New $2.8M Grant Looks at Bioinformatics and Bone Health

A team of University of Connecticut researchers has received a $2.8 million grant from the National Institutes of Health for a five-year project studying how a variety of genes impact bone health.  

Human skeleton on computer. Image by PublicDomainPictures from Pixabay

Image by PublicDomainPictures from Pixabay

A team of University of Connecticut researchers has received a $2.8 million grant from the National Institutes of Health for a five-year project studying how a variety of genes impact bone health.  

David Rowe and Peter Maye from the UConn Health Department of Reconstructive Sciences will serve as the principal investigators for this project, as is Dong-Guk Shin from UConn’s Department of Computer Science and Engineering. He will lead the bioinformatics component of the project.

Knockout mice are commonly used in genetic research to figure out the function of a gene. These mice have a single gene knocked out, essentially turning it off, so researchers can see what effect this has and infer what the gene is responsible for when it is turned on and functioning normally. 

As part of this research project, the UConn team will look at an array of genes related to skeletal health. They will be looking for genes that have an effect on osteoblasts, the cells that synthesize bone, and osteoclasts, bone cells that resorb bone tissue during growth and healing.  

The knockout mice that show significant variance in bone architecture or health compared to a normal mouse will be the focus of the study. The researchers hope to clarify if it is the knocked-out gene that causes these differences directly, or if the gene affects another kind of tissue which influences bone. Knowing this distinction is critical for future studies on developing treatments for personalized skeletal health. 

The team will also use bioinformatics to map out the location of these genes in the human genome to get a better picture of the estimated 3,500 genes that impact bone health. The information at this level of data analysis will allow researchers to compare various genes and their effects on bone health. According to Shin, “In modern biomedical research, applying computational techniques is a matter of necessity rather than choice.”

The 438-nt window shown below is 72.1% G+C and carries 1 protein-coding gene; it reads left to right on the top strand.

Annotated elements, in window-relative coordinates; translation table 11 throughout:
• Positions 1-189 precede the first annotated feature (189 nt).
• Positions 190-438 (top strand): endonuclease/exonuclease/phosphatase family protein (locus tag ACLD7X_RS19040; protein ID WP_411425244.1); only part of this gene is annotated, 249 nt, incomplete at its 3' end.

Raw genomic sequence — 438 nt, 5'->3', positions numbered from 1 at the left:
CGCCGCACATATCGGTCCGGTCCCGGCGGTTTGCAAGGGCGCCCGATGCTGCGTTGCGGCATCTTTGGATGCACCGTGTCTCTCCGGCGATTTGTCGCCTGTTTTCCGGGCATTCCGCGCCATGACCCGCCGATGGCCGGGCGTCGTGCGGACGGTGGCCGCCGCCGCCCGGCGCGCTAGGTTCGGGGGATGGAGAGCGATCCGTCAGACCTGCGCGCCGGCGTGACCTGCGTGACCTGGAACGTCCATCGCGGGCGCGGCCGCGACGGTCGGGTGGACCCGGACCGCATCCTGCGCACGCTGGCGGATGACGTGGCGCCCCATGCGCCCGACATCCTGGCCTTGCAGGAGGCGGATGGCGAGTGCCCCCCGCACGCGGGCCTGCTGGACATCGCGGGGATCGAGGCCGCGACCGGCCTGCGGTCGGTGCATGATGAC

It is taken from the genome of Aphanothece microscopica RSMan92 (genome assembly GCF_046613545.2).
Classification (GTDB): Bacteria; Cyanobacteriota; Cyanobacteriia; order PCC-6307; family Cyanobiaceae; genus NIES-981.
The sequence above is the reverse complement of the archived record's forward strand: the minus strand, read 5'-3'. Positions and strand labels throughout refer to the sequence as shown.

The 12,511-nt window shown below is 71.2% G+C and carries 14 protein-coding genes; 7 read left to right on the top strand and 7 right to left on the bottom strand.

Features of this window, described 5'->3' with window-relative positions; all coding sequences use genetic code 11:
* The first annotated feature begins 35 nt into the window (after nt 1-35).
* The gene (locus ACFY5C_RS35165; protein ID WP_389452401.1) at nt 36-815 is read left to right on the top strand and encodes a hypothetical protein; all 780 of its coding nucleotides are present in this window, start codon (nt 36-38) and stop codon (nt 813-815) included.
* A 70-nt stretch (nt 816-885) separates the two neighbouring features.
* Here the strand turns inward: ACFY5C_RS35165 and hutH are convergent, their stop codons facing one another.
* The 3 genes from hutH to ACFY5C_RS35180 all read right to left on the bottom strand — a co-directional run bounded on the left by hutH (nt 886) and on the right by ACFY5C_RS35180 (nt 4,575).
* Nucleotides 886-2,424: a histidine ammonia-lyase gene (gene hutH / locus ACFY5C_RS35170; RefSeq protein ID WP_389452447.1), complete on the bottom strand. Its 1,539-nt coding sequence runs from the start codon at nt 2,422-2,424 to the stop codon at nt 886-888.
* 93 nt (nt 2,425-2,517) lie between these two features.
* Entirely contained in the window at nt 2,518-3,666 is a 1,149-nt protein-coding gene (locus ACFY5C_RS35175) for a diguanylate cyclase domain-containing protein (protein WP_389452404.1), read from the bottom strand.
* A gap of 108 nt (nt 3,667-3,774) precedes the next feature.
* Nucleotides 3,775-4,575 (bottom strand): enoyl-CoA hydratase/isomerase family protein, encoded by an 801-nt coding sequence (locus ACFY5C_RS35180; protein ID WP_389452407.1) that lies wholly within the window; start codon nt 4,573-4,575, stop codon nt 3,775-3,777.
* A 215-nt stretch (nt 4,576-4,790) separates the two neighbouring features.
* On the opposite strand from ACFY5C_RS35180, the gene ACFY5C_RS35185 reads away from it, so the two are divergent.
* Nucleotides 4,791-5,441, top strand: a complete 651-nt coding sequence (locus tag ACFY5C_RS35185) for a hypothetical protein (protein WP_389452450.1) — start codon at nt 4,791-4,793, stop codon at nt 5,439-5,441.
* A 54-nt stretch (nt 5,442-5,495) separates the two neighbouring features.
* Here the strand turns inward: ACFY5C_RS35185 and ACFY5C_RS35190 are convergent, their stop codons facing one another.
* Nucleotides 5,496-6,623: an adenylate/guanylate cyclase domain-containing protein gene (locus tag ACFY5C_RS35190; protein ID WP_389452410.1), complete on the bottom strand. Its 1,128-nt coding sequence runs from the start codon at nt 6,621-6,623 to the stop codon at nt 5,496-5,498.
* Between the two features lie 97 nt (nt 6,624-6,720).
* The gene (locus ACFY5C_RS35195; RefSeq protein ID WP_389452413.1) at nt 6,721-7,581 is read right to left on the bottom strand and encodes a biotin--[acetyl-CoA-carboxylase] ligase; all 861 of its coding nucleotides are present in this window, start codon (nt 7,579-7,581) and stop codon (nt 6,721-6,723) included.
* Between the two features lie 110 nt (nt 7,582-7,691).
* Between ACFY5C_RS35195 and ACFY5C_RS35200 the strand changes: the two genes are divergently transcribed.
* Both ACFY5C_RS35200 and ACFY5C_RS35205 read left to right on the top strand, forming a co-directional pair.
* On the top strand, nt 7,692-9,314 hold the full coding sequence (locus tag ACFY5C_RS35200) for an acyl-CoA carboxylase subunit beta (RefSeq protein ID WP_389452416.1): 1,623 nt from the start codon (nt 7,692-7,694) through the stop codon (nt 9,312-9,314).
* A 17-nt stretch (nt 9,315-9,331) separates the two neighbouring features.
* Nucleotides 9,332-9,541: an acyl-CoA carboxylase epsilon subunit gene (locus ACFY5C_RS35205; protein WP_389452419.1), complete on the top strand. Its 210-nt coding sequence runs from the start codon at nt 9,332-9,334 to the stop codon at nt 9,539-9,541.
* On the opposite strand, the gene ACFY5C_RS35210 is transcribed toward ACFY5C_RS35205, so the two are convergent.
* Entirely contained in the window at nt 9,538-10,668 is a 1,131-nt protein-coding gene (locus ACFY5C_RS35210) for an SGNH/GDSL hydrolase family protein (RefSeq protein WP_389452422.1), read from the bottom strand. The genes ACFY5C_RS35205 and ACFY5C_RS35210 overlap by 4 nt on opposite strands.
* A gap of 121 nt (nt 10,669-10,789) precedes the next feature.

The computer driven analysis outcome is expected to greatly aid in future studies of skeletal health by allowing researchers to identify and target precisely what gene is causing a certain problem which can in turn lead to more effective treatment.  

This research will lay the groundwork for how this information will be gathered, presented, interpreted, queried, and applied toward the goal of developing personalized skeletal health treatments for humans.  

David Rowe received his M.D. from the University of Vermont where he also received a B.A. in chemistry. He serves as the director of the Center for Regenerative Medicine and Skeletal Development. His research focuses on recognizing and isolating subpopulations of cells that play a critical role in skeletal health.  

Peter Maye is the director of the Skeletal Biology and Regeneration Graduate Program at UConn Health. His research focuses on understanding signaling mechanisms that influence the fate of skeletal progenitors during the development, maintenance, and regeneration of hone tissue as well as skeletal dysplasia that impact bone tissues.  

Dong-Guk Shin received his Ph.D. in computer science and engineering from the University of Michigan, Ann Arbor in 1985. He is the Director of the Bioinformatics and Bio-Computing Institute. His research interests include semantic data modeling, database interoperability, knowledge discovery from databases, graphical user interface design, biological data minding, and human-computer interaction.  

Drs. Seung-Hyun Hong (UConn, Computer Science and Engineering), Alix Deymier (UConn Health, Biomedical Engineering), Xiaonan Xin (UConn Health, Reconstructive Sciences), and Archana Sanjay (UConn Health, Surgery) are co-investigators on this project. This project is NIH Grant Number: 1 R01 HD098636-01   

Follow UConn Research on Twitter & LinkedIn.